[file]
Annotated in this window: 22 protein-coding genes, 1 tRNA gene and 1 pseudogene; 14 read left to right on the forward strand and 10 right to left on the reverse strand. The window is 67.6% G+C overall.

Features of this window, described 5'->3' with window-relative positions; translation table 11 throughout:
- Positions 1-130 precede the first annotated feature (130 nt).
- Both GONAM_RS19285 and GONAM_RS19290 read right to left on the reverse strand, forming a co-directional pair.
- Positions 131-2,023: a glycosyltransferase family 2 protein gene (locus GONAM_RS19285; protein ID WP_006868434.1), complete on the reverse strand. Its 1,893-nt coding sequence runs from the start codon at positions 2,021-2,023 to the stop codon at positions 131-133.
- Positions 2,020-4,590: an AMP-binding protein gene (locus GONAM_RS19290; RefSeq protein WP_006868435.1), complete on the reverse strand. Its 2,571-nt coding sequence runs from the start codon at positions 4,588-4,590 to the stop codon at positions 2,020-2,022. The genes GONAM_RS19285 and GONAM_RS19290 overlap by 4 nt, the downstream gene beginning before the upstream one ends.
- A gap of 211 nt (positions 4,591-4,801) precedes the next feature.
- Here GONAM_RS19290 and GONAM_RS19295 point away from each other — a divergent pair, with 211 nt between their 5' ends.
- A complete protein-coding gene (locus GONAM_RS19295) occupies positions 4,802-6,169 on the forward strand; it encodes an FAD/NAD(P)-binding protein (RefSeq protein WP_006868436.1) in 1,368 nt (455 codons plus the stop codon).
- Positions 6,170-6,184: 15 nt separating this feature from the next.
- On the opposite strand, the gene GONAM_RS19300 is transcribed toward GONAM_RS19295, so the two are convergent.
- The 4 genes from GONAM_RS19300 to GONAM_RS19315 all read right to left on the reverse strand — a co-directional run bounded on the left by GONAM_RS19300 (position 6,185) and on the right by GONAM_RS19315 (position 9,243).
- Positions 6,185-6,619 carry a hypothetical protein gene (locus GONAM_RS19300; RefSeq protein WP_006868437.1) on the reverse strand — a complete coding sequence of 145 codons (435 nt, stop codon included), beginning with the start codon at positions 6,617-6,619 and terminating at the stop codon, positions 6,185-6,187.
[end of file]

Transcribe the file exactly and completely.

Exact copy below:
Annotated in this window: 22 protein-coding genes, 1 tRNA gene and 1 pseudogene; 14 read left to right on the forward strand and 10 right to left on the reverse strand. The window is 67.6% G+C overall.

Features of this window, described 5'->3' with window-relative positions; translation table 11 throughout:
- Positions 1-130 precede the first annotated feature (130 nt).
- Both GONAM_RS19285 and GONAM_RS19290 read right to left on the reverse strand, forming a co-directional pair.
- Positions 131-2,023: a glycosyltransferase family 2 protein gene (locus GONAM_RS19285; protein ID WP_006868434.1), complete on the reverse strand. Its 1,893-nt coding sequence runs from the start codon at positions 2,021-2,023 to the stop codon at positions 131-133.
- Positions 2,020-4,590: an AMP-binding protein gene (locus GONAM_RS19290; RefSeq protein WP_006868435.1), complete on the reverse strand. Its 2,571-nt coding sequence runs from the start codon at positions 4,588-4,590 to the stop codon at positions 2,020-2,022. The genes GONAM_RS19285 and GONAM_RS19290 overlap by 4 nt, the downstream gene beginning before the upstream one ends.
- A gap of 211 nt (positions 4,591-4,801) precedes the next feature.
- Here GONAM_RS19290 and GONAM_RS19295 point away from each other — a divergent pair, with 211 nt between their 5' ends.
- A complete protein-coding gene (locus GONAM_RS19295) occupies positions 4,802-6,169 on the forward strand; it encodes an FAD/NAD(P)-binding protein (RefSeq protein WP_006868436.1) in 1,368 nt (455 codons plus the stop codon).
- Positions 6,170-6,184: 15 nt separating this feature from the next.
- On the opposite strand, the gene GONAM_RS19300 is transcribed toward GONAM_RS19295, so the two are convergent.
- The 4 genes from GONAM_RS19300 to GONAM_RS19315 all read right to left on the reverse strand — a co-directional run bounded on the left by GONAM_RS19300 (position 6,185) and on the right by GONAM_RS19315 (position 9,243).
- Positions 6,185-6,619 carry a hypothetical protein gene (locus GONAM_RS19300; RefSeq protein WP_006868437.1) on the reverse strand — a complete coding sequence of 145 codons (435 nt, stop codon included), beginning with the start codon at positions 6,617-6,619 and terminating at the stop codon, positions 6,185-6,187.